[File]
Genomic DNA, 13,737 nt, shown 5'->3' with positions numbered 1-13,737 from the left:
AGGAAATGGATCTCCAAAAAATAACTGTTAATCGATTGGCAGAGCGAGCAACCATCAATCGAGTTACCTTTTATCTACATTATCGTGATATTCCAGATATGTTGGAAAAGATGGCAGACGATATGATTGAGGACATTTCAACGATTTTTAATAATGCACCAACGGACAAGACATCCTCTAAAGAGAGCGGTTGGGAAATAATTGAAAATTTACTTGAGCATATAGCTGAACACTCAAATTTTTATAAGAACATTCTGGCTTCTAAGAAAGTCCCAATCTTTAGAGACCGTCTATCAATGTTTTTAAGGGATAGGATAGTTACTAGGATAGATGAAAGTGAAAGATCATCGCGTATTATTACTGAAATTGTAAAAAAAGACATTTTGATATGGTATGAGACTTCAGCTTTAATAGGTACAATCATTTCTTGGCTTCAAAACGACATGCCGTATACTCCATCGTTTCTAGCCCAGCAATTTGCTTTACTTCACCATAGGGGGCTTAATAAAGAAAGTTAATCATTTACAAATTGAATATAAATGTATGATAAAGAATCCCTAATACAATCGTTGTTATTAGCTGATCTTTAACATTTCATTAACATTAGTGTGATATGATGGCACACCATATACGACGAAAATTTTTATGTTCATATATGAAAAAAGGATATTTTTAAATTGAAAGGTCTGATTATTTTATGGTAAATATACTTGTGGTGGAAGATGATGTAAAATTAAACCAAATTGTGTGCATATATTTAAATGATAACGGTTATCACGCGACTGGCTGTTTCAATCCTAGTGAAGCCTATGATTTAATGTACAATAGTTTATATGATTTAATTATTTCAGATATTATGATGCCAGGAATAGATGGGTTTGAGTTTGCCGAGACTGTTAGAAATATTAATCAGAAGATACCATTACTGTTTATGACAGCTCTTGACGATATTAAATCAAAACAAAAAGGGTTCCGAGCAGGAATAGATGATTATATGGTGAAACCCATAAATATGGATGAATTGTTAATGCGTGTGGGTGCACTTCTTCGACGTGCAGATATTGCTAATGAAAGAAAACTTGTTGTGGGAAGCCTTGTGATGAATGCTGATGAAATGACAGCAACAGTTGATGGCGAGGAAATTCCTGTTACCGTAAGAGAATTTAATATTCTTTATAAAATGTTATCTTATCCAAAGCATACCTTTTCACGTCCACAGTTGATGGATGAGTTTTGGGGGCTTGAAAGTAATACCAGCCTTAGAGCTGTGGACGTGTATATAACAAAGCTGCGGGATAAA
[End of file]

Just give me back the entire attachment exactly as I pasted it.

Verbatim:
Genomic DNA, 13,737 nt, shown 5'->3' with positions numbered 1-13,737 from the left:
AGGAAATGGATCTCCAAAAAATAACTGTTAATCGATTGGCAGAGCGAGCAACCATCAATCGAGTTACCTTTTATCTACATTATCGTGATATTCCAGATATGTTGGAAAAGATGGCAGACGATATGATTGAGGACATTTCAACGATTTTTAATAATGCACCAACGGACAAGACATCCTCTAAAGAGAGCGGTTGGGAAATAATTGAAAATTTACTTGAGCATATAGCTGAACACTCAAATTTTTATAAGAACATTCTGGCTTCTAAGAAAGTCCCAATCTTTAGAGACCGTCTATCAATGTTTTTAAGGGATAGGATAGTTACTAGGATAGATGAAAGTGAAAGATCATCGCGTATTATTACTGAAATTGTAAAAAAAGACATTTTGATATGGTATGAGACTTCAGCTTTAATAGGTACAATCATTTCTTGGCTTCAAAACGACATGCCGTATACTCCATCGTTTCTAGCCCAGCAATTTGCTTTACTTCACCATAGGGGGCTTAATAAAGAAAGTTAATCATTTACAAATTGAATATAAATGTATGATAAAGAATCCCTAATACAATCGTTGTTATTAGCTGATCTTTAACATTTCATTAACATTAGTGTGATATGATGGCACACCATATACGACGAAAATTTTTATGTTCATATATGAAAAAAGGATATTTTTAAATTGAAAGGTCTGATTATTTTATGGTAAATATACTTGTGGTGGAAGATGATGTAAAATTAAACCAAATTGTGTGCATATATTTAAATGATAACGGTTATCACGCGACTGGCTGTTTCAATCCTAGTGAAGCCTATGATTTAATGTACAATAGTTTATATGATTTAATTATTTCAGATATTATGATGCCAGGAATAGATGGGTTTGAGTTTGCCGAGACTGTTAGAAATATTAATCAGAAGATACCATTACTGTTTATGACAGCTCTTGACGATATTAAATCAAAACAAAAAGGGTTCCGAGCAGGAATAGATGATTATATGGTGAAACCCATAAATATGGATGAATTGTTAATGCGTGTGGGTGCACTTCTTCGACGTGCAGATATTGCTAATGAAAGAAAACTTGTTGTGGGAAGCCTTGTGATGAATGCTGATGAAATGACAGCAACAGTTGATGGCGAGGAAATTCCTGTTACCGTAAGAGAATTTAATATTCTTTATAAAATGTTATCTTATCCAAAGCATACCTTTTCACGTCCACAGTTGATGGATGAGTTTTGGGGGCTTGAAAGTAATACCAGCCTTAGAGCTGTGGACGTGTATATAACAAAGCTGCGGGATAAA